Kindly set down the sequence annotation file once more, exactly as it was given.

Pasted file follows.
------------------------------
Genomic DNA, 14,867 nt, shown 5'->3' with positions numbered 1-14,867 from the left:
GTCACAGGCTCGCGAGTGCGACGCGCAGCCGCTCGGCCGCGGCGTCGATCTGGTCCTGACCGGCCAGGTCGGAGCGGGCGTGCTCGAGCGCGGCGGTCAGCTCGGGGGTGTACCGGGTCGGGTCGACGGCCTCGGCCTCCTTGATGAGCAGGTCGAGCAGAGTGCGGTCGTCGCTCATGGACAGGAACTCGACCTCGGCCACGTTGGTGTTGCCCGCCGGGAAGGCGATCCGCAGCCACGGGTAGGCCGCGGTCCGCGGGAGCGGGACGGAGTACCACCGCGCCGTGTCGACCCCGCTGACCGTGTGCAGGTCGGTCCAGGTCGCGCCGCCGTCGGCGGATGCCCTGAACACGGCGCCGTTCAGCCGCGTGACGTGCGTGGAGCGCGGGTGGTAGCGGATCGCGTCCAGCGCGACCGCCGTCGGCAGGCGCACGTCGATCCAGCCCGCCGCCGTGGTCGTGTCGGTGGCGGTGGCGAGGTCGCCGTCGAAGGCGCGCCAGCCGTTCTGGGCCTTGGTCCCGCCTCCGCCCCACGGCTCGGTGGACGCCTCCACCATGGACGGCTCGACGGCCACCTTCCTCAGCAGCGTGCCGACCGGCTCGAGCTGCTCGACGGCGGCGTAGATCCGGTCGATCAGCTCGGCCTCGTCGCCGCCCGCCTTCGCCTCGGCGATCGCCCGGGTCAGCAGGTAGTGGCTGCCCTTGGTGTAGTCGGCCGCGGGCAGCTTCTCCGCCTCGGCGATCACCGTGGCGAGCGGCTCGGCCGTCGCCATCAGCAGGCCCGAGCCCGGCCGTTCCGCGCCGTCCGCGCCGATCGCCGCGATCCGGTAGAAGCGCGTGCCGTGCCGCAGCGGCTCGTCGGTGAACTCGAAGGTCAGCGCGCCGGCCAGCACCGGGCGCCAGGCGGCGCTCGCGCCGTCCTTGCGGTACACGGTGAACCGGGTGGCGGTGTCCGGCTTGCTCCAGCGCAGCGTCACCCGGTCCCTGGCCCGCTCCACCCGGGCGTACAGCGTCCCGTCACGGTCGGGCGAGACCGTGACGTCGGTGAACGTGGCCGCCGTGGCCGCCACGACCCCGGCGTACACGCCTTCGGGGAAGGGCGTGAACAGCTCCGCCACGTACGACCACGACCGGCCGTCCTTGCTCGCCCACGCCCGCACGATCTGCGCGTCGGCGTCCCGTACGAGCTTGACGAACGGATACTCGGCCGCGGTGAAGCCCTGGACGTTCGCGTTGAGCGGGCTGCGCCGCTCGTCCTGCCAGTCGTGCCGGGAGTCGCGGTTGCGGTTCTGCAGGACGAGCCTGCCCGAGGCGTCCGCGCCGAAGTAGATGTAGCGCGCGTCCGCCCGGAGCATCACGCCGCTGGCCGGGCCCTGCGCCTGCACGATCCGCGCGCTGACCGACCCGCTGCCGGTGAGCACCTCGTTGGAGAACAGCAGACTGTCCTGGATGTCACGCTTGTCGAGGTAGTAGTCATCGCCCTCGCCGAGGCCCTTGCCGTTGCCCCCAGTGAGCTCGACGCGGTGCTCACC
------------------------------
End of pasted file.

Genomic DNA, 14,867 nt, shown 5'->3' with positions numbered 1-14,867 from the left:
GTCACAGGCTCGCGAGTGCGACGCGCAGCCGCTCGGCCGCGGCGTCGATCTGGTCCTGACCGGCCAGGTCGGAGCGGGCGTGCTCGAGCGCGGCGGTCAGCTCGGGGGTGTACCGGGTCGGGTCGACGGCCTCGGCCTCCTTGATGAGCAGGTCGAGCAGAGTGCGGTCGTCGCTCATGGACAGGAACTCGACCTCGGCCACGTTGGTGTTGCCCGCCGGGAAGGCGATCCGCAGCCACGGGTAGGCCGCGGTCCGCGGGAGCGGGACGGAGTACCACCGCGCCGTGTCGACCCCGCTGACCGTGTGCAGGTCGGTCCAGGTCGCGCCGCCGTCGGCGGATGCCCTGAACACGGCGCCGTTCAGCCGCGTGACGTGCGTGGAGCGCGGGTGGTAGCGGATCGCGTCCAGCGCGACCGCCGTCGGCAGGCGCACGTCGATCCAGCCCGCCGCCGTGGTCGTGTCGGTGGCGGTGGCGAGGTCGCCGTCGAAGGCGCGCCAGCCGTTCTGGGCCTTGGTCCCGCCTCCGCCCCACGGCTCGGTGGACGCCTCCACCATGGACGGCTCGACGGCCACCTTCCTCAGCAGCGTGCCGACCGGCTCGAGCTGCTCGACGGCGGCGTAGATCCGGTCGATCAGCTCGGCCTCGTCGCCGCCCGCCTTCGCCTCGGCGATCGCCCGGGTCAGCAGGTAGTGGCTGCCCTTGGTGTAGTCGGCCGCGGGCAGCTTCTCCGCCTCGGCGATCACCGTGGCGAGCGGCTCGGCCGTCGCCATCAGCAGGCCCGAGCCCGGCCGTTCCGCGCCGTCCGCGCCGATCGCCGCGATCCGGTAGAAGCGCGTGCCGTGCCGCAGCGGCTCGTCGGTGAACTCGAAGGTCAGCGCGCCGGCCAGCACCGGGCGCCAGGCGGCGCTCGCGCCGTCCTTGCGGTACACGGTGAACCGGGTGGCGGTGTCCGGCTTGCTCCAGCGCAGCGTCACCCGGTCCCTGGCCCGCTCCACCCGGGCGTACAGCGTCCCGTCACGGTCGGGCGAGACCGTGACGTCGGTGAACGTGGCCGCCGTGGCCGCCACGACCCCGGCGTACACGCCTTCGGGGAAGGGCGTGAACAGCTCCGCCACGTACGACCACGACCGGCCGTCCTTGCTCGCCCACGCCCGCACGATCTGCGCGTCGGCGTCCCGTACGAGCTTGACGAACGGATACTCGGCCGCGGTGAAGCCCTGGACGTTCGCGTTGAGCGGGCTGCGCCGCTCGTCCTGCCAGTCGTGCCGGGAGTCGCGGTTGCGGTTCTGCAGGACGAGCCTGCCCGAGGCGTCCGCGCCGAAGTAGATGTAGCGCGCGTCCGCCCGGAGCATCACGCCGCTGGCCGGGCCCTGCGCCTGCACGATCCGCGCGCTGACCGACCCGCTGCCGGTGAGCACCTCGTTGGAGAACAGCAGACTGTCCTGGATGTCACGCTTGTCGAGGTAGTAGTCATCGCCCTCGCCGAGGCCCTTGCCGTTGCCCCCAGTGAGCTCGACGCGGTGCTCACC